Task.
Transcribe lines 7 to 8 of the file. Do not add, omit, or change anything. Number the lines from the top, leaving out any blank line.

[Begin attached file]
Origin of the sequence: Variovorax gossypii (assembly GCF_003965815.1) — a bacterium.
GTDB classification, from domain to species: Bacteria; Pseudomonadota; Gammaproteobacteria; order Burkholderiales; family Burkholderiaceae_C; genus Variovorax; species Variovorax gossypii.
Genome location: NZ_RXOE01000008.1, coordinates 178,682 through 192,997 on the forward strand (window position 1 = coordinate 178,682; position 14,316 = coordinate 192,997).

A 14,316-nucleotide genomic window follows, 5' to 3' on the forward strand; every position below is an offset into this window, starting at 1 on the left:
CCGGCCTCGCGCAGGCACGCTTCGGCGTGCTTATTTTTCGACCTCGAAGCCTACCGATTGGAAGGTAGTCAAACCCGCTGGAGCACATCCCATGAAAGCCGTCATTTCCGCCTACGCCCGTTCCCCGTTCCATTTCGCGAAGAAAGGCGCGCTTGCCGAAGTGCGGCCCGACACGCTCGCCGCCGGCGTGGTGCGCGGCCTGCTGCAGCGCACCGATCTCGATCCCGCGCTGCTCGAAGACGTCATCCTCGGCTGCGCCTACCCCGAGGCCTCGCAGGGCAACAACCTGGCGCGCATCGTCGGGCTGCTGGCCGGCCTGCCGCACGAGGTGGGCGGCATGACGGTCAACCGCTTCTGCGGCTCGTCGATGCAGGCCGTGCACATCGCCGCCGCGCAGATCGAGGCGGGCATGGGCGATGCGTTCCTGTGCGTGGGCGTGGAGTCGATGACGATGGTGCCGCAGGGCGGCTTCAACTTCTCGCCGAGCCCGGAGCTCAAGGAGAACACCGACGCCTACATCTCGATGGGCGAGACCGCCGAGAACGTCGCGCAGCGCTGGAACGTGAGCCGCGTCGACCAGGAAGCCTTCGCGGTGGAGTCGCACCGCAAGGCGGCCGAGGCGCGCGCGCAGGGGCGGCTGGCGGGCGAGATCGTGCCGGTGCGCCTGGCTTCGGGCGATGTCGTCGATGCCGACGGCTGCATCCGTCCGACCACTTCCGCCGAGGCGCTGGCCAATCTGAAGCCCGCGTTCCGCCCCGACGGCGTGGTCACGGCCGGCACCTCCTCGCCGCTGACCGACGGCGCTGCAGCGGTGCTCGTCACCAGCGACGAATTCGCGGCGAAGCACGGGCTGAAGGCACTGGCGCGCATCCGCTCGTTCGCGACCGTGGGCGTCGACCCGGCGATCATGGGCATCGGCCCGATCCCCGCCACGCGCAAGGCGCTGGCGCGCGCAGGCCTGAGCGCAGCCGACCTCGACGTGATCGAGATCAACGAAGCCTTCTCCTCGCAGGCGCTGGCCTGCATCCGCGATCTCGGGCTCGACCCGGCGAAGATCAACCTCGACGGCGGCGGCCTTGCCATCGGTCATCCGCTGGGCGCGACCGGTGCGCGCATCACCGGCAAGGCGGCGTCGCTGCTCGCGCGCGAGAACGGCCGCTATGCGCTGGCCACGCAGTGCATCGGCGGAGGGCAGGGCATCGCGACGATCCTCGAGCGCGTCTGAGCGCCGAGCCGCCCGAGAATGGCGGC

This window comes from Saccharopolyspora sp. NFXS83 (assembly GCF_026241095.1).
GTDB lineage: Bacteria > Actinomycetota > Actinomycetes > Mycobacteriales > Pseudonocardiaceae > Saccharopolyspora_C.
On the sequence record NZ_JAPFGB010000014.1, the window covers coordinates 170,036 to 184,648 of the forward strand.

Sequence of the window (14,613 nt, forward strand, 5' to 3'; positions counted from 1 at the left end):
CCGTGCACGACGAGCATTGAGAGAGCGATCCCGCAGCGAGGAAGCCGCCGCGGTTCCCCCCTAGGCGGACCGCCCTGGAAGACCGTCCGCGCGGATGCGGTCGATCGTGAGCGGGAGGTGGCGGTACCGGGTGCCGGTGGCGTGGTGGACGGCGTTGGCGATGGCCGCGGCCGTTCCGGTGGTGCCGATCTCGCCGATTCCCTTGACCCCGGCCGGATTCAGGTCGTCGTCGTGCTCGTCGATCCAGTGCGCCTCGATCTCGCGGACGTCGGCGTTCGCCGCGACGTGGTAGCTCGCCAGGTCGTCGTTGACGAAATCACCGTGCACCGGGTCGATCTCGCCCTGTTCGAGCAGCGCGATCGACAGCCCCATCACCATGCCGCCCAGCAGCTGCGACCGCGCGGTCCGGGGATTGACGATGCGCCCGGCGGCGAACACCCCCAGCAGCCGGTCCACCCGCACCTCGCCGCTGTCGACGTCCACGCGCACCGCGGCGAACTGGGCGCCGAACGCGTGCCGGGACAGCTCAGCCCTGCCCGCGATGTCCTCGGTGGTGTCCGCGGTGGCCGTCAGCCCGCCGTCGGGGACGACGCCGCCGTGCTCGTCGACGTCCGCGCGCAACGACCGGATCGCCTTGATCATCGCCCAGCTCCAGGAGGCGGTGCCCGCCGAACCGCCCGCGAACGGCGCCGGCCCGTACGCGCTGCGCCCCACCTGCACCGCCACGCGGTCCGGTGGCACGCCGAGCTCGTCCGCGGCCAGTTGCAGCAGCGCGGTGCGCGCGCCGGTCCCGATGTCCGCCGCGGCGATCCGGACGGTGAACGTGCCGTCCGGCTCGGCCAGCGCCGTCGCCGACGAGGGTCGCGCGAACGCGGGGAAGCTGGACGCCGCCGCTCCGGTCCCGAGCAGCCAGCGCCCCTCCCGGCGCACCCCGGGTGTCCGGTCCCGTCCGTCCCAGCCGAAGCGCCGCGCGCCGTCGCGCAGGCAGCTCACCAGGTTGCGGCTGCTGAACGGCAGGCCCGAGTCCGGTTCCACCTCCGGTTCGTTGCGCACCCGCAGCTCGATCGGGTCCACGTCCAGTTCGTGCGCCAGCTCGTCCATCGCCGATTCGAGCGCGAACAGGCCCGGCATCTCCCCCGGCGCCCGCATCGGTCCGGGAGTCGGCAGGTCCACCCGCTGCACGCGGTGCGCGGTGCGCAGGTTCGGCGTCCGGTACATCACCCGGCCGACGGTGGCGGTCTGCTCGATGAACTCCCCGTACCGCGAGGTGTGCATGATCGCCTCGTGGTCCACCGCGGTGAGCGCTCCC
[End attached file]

GTDB lineage: Bacteria > Actinomycetota > Actinomycetes > Mycobacteriales > Pseudonocardiaceae > Saccharopolyspora_C.
On the sequence record NZ_JAPFGB010000014.1, the window covers coordinates 170,036 to 184,648 of the forward strand.